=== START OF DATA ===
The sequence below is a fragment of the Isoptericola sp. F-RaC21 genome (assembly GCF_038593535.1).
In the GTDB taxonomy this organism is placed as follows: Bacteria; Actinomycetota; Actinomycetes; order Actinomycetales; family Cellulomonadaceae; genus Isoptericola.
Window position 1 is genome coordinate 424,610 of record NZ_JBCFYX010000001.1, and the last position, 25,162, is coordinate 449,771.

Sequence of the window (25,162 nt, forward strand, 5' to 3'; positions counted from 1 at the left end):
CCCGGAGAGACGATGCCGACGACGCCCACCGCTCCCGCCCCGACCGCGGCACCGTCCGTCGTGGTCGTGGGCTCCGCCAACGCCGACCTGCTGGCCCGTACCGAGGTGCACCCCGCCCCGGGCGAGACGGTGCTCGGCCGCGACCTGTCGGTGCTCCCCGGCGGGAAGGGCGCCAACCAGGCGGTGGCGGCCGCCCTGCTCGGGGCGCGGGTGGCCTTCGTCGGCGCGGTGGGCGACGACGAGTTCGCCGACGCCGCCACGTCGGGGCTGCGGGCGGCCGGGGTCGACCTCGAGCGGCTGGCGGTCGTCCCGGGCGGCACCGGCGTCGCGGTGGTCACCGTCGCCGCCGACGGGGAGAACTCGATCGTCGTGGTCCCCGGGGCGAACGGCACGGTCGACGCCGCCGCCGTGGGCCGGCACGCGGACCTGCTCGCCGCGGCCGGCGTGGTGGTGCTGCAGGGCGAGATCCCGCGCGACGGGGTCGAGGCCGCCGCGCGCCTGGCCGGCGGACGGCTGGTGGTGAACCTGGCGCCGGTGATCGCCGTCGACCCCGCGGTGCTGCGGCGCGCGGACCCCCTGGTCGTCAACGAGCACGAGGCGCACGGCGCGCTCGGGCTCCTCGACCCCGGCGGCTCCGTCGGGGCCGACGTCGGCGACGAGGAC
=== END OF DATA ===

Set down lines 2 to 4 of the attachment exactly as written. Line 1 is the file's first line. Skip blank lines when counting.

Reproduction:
In the GTDB taxonomy this organism is placed as follows: Bacteria; Actinomycetota; Actinomycetes; order Actinomycetales; family Cellulomonadaceae; genus Isoptericola.
Window position 1 is genome coordinate 424,610 of record NZ_JBCFYX010000001.1, and the last position, 25,162, is coordinate 449,771.

Sequence of the window (25,162 nt, forward strand, 5' to 3'; positions counted from 1 at the left end):